Hutul’s openness to childhood is apparent through her posters, book illustrations, and especially her ability to view the world with awe, candor, and curiosity. For her, painting is compensation, intensive therapy, and a sublime refuge.

If Hutul had to choose between being a scientist (she holds a Ph.D. in Aesthetics/Philosophy from “Al. I. Cuza” University, Iaşi, along with postgraduate studies in Pedagogy and Psychology, a graduate of the “G. Enescu” Academy of Fine Arts, Decorative and Design in Iaşi, a professor of visual arts, LT” DC “Iaşi holder, mentor, coordinator of student pedagogical practice at the” George Enescu “University of Arts, Iaşi; training, symposiums, festivals, competitions, project management, author of specialist books, methodological guides, regulations, methodologies, programs, and scientific articles) and a visual artist, she chose art with her heart. Her works have been exhibited in over 75 solo exhibitions in the country, from Iaşi to Galaţi, Vaslui, Cluj-napoca, Bârlad, Caraş-Severin, Câmpulung Moldovenesc, Botoşani, Suceava, Oneşti, Brăila, Ploiesti, Piatra-Neamt, and Bucharest, as well as abroad: Ukraine (Odessa), the Republic of Moldova (Chisinau and Edinet), Belgium (Brussels), the United States (Hagerstown, Maryland), Italy (Portogruaro), France (Saint-Pierre les Elbeuf), and Bulgaria (Balchik).

Hutul has consistently grappled with time and, at times, emerged victorious. Each of her paintings serves as a gateway to a new universe, an unmistakable blend of utmost clarity and creative fantasy, shaped by an extraordinary sensibility.

Her originality knows no bounds. She doesn’t aim to seduce the viewer with easy solutions; rather, she challenges them, making them complicit in vast aesthetic and transcendental challenges. Thus, she possesses a unique

Florin Preda-Dochinoiu

Florin Preda-Dochinoiu: A Journey Through Artistry and Creativity

Florin Preda-Dochinoiu, born on December 15, 1970, in the picturesque town of Damian-Sadova in Dolj County, is a name that resonates in the world of visual arts. With a Master’s degree in Visual Arts, specializing in Conservation and Restoration from the University of Craiova, he has carved a remarkable path through the realm of creativity. His current residence is in Motru city, within the Gorj sector.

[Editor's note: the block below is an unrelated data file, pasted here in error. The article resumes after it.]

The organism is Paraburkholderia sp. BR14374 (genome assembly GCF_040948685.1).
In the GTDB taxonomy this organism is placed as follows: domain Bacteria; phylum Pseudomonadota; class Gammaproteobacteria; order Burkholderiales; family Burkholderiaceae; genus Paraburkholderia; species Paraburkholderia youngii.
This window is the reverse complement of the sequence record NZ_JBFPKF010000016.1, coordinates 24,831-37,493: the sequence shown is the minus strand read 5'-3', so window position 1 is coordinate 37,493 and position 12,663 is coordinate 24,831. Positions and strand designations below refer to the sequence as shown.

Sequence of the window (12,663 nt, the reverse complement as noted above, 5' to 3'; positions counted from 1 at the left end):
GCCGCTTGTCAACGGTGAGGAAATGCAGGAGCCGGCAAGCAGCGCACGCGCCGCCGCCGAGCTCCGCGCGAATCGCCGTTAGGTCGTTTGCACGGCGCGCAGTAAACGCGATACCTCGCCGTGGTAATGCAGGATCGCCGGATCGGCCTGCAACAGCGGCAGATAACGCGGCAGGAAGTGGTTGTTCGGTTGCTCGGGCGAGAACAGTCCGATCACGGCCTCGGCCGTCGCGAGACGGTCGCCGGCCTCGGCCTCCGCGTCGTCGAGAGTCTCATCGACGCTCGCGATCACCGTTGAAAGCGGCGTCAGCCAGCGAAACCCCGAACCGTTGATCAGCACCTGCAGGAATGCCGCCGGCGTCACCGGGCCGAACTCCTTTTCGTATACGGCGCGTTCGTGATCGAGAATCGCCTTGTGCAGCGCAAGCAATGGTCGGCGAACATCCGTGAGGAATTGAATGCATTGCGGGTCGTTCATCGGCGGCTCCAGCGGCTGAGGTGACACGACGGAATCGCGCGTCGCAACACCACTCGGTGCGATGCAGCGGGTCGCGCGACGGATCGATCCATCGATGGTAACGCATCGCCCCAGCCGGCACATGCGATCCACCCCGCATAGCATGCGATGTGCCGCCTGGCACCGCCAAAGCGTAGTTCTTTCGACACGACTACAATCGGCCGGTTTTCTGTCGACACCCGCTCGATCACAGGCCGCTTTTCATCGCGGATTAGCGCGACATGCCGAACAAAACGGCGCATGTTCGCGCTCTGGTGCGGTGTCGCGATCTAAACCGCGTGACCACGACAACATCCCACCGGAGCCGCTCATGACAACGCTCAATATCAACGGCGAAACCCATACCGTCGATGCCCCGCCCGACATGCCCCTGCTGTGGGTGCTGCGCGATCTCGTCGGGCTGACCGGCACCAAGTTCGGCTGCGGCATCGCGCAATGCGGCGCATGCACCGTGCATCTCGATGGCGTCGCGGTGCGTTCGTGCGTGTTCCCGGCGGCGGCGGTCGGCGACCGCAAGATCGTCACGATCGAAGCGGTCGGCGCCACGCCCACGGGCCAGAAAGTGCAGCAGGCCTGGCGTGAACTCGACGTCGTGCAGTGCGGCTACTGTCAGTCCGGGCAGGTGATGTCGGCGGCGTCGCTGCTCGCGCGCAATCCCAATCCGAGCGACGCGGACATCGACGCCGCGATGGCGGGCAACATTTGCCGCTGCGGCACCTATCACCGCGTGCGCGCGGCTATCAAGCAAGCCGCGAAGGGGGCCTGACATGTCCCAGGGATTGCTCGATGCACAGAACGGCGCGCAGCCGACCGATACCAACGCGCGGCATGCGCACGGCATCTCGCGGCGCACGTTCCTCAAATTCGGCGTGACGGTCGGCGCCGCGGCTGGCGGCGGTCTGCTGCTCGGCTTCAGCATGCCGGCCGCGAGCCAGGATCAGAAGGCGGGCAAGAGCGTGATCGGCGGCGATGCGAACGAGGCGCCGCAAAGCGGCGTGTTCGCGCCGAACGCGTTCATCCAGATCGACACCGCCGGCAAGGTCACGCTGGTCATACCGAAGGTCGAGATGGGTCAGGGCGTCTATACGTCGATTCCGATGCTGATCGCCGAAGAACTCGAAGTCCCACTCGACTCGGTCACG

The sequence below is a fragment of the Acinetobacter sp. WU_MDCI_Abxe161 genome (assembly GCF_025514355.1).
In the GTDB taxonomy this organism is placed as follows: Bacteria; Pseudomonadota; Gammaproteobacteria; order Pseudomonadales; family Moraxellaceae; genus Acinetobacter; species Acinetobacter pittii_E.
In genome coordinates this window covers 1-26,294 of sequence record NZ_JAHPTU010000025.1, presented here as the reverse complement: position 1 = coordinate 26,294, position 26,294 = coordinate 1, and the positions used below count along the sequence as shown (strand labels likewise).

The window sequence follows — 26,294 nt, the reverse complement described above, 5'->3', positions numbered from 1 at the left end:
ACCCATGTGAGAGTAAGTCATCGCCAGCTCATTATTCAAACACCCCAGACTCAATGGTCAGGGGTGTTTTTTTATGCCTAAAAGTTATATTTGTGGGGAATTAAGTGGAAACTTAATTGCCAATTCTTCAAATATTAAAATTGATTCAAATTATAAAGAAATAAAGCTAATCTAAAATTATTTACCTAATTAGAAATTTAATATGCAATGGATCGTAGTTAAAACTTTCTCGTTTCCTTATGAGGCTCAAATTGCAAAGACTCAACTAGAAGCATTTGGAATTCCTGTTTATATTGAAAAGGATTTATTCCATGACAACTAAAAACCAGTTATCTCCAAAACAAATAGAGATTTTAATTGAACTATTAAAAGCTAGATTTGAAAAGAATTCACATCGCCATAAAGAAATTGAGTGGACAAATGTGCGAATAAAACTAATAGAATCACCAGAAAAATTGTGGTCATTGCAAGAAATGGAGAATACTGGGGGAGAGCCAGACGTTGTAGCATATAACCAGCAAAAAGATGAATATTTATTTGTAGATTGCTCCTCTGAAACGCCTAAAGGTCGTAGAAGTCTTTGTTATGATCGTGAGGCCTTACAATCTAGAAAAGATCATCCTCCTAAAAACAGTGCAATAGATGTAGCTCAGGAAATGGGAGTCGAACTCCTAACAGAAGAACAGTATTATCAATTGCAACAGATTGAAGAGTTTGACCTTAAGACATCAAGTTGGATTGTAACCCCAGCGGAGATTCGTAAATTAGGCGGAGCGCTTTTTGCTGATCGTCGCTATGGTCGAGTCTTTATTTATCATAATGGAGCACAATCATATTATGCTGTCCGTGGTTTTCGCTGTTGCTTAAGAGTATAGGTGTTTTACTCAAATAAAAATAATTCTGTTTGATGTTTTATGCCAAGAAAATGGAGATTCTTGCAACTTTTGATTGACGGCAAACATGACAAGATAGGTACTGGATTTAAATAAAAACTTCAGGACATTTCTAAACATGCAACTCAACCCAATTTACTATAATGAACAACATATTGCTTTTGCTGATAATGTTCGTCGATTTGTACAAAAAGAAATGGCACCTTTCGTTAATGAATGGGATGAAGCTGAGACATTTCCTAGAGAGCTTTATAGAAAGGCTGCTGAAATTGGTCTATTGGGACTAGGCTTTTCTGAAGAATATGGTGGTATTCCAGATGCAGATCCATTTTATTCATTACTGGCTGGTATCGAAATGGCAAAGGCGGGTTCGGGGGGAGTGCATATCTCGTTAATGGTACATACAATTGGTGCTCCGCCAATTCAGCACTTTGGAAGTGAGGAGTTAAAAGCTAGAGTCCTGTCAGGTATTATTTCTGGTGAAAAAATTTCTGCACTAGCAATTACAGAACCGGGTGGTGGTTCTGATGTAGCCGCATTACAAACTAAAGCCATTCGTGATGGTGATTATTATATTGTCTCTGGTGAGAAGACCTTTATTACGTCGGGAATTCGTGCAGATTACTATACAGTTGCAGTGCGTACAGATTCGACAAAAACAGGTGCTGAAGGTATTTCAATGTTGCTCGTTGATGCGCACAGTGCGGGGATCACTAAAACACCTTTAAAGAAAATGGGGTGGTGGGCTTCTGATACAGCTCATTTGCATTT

A Prolific Portfolio of Group Exhibitions

Preda-Dochinoiu’s artistic journey has been punctuated by numerous group and collective exhibitions, both within Romania and abroad. These exhibitions have served as a canvas for him to showcase his talent and creativity:

International and National Exhibitions

  • In May 2023, he participated in the “Istverna Art Camp” exhibition held at the Teodor Costescu Palace.
  • From April to May 2023, his artwork was featured in the collective art exhibition at Portile de Fier Museum in Dr. Tr. Severin.
  • In February 2023, he contributed to the Brăila National Small Plastic Exhibition.
  • His artistry was also part of the “Shades of Love” International Exhibition’s third edition held at the Multifunctional Cultural Center of Iași Seniors.
  • In January 2023, he showcased his work at the “Ștefan Luchian” Biennale of Painting and Graphics in Botoșani.
  • His participation extended internationally, including exhibitions in Chisinau, Republic of Moldova, such as “EMINESCIANA” and “EMPATHY ON ONE SIDE AND ON THE OTHER OF PRUTUL.”
  • Preda-Dochinoiu’s artistry was also featured in national events like the “Constantin Găvănea” National Graphics Biennale in Tulcea and the “Moldova Salons” in Bacău.

These exhibitions not only underline his diverse talent but also demonstrate his ability to create art that transcends boundaries and cultures.

Personal Exhibitions

In addition to group exhibitions, Florin Preda-Dochinoiu has held several personal exhibitions. These displays offer viewers a deeper insight into his creative mind and artistic journey:

  • In August 2022, he held a personal art exhibition titled “DE(SEMN)!” at the “Constantin Brâncuși” Art Galleries in Tg-Jiu.
  • In February 2022, his artwork was on display at the “FLIGHTS IN THE RIGHT POSITION!” painting exhibition held at the Palace of Culture Teodor Costescu in Dr. Tr. Severin.
  • In January 2022, he presented a personal fine art exhibition titled “SYLLABLES IN READING” at the Nicolae Tonitza Art Gallery in Iasi.
  • From December 2021 to January 2022, his paintings adorned the “I DREAM FOR FREE” personal exhibition at the Constantin Brâncusi National Museum in Tg-Jiu.
  • In October 2021, he unveiled “SENTIMENTAL DISCRETIONS” at a personal art exhibition hosted by the UMF Iași Museum.
  • His personal graphic exhibition “Drawings in Romanian” was a significant event at the Constantin Brâncuși Tg-Jiu National Museum in February 2021.
  • “Painting with… memories” marked another personal painting exhibition in August 2020 at the “Florin Isuf” Hall of CJCPCT Gorj.

Creative Camps and More